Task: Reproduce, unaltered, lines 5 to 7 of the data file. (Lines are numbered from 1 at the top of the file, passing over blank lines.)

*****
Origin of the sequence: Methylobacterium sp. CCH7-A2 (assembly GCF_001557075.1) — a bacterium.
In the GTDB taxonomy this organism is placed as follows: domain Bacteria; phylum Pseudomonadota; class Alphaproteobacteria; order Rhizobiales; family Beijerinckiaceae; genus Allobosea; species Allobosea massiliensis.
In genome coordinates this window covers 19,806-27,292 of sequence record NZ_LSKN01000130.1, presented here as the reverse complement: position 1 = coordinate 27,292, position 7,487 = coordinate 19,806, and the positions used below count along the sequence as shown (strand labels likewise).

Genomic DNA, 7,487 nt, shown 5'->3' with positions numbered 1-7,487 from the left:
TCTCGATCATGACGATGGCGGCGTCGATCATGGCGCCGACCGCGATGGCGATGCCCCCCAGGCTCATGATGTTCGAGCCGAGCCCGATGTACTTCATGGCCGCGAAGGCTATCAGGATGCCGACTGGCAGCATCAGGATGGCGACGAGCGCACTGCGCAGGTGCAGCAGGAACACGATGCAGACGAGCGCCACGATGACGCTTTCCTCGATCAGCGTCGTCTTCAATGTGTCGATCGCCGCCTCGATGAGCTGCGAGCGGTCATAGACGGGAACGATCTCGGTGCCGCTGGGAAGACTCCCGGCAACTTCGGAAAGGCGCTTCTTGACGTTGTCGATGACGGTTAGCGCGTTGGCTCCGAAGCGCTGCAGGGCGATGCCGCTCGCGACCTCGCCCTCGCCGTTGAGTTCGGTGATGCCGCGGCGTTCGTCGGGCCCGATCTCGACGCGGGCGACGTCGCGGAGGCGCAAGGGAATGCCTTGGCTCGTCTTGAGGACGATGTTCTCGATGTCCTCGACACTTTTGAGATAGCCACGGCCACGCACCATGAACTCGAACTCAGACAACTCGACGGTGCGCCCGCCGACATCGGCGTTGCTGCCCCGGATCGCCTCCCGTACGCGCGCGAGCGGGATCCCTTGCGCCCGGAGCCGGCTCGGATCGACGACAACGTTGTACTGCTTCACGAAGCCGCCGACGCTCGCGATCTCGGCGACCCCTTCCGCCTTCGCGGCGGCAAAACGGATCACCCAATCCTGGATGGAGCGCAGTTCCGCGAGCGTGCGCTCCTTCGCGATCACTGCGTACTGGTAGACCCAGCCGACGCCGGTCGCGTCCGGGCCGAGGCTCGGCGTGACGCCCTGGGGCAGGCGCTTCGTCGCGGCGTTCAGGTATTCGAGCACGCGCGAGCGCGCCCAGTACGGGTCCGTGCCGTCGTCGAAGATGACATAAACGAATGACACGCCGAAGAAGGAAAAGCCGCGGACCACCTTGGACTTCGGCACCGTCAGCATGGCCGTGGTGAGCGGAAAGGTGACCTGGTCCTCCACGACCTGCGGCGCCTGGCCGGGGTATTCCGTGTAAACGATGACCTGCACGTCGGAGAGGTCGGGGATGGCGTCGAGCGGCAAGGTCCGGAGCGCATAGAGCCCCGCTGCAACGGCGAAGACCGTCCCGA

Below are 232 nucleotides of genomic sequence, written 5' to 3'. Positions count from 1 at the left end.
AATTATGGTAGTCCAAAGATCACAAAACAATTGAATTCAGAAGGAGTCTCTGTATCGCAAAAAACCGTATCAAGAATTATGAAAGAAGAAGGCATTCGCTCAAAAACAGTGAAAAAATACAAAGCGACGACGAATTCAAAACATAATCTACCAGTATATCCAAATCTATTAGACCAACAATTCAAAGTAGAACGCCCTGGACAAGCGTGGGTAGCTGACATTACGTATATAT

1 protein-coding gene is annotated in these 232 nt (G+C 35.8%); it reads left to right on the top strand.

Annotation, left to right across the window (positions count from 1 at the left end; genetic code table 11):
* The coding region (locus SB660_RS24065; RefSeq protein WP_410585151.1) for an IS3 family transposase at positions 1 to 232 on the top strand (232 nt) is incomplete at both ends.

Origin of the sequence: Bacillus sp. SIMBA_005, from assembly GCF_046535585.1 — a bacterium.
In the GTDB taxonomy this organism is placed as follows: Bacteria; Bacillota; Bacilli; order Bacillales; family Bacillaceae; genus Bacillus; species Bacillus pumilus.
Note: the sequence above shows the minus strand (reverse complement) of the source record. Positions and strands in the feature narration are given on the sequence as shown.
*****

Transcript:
TCTCGATCATGACGATGGCGGCGTCGATCATGGCGCCGACCGCGATGGCGATGCCCCCCAGGCTCATGATGTTCGAGCCGAGCCCGATGTACTTCATGGCCGCGAAGGCTATCAGGATGCCGACTGGCAGCATCAGGATGGCGACGAGCGCACTGCGCAGGTGCAGCAGGAACACGATGCAGACGAGCGCCACGATGACGCTTTCCTCGATCAGCGTCGTCTTCAATGTGTCGATCGCCGCCTCGATGAGCTGCGAGCGGTCATAGACGGGAACGATCTCGGTGCCGCTGGGAAGACTCCCGGCAACTTCGGAAAGGCGCTTCTTGACGTTGTCGATGACGGTTAGCGCGTTGGCTCCGAAGCGCTGCAGGGCGATGCCGCTCGCGACCTCGCCCTCGCCGTTGAGTTCGGTGATGCCGCGGCGTTCGTCGGGCCCGATCTCGACGCGGGCGACGTCGCGGAGGCGCAAGGGAATGCCTTGGCTCGTCTTGAGGACGATGTTCTCGATGTCCTCGACACTTTTGAGATAGCCACGGCCACGCACCATGAACTCGAACTCAGACAACTCGACGGTGCGCCCGCCGACATCGGCGTTGCTGCCCCGGATCGCCTCCCGTACGCGCGCGAGCGGGATCCCTTGCGCCCGGAGCCGGCTCGGATCGACGACAACGTTGTACTGCTTCACGAAGCCGCCGACGCTCGCGATCTCGGCGACCCCTTCCGCCTTCGCGGCGGCAAAACGGATCACCCAATCCTGGATGGAGCGCAGTTCCGCGAGCGTGCGCTCCTTCGCGATCACTGCGTACTGGTAGACCCAGCCGACGCCGGTCGCGTCCGGGCCGAGGCTCGGCGTGACGCCCTGGGGCAGGCGCTTCGTCGCGGCGTTCAGGTATTCGAGCACGCGCGAGCGCGCCCAGTACGGGTCCGTGCCGTCGTCGAAGATGACATAAACGAATGACACGCCGAAGAAGGAAAAGCCGCGGACCACCTTGGACTTCGGCACCGTCAGCATGGCCGTGGTGAGCGGAAAGGTGACCTGGTCCTCCACGACCTGCGGCGCCTGGCCGGGGTATTCCGTGTAAACGATGACCTGCACGTCGGAGAGGTCGGGGATGGCGTCGAGCGGCAAGGTCCGGAGCGCATAGAGCCCCGCTGCAACGGCGAAGACCGTCCCGA

Below are 232 nucleotides of genomic sequence, written 5' to 3'. Positions count from 1 at the left end.
AATTATGGTAGTCCAAAGATCACAAAACAATTGAATTCAGAAGGAGTCTCTGTATCGCAAAAAACCGTATCAAGAATTATGAAAGAAGAAGGCATTCGCTCAAAAACAGTGAAAAAATACAAAGCGACGACGAATTCAAAACATAATCTACCAGTATATCCAAATCTATTAGACCAACAATTCAAAGTAGAACGCCCTGGACAAGCGTGGGTAGCTGACATTACGTATATAT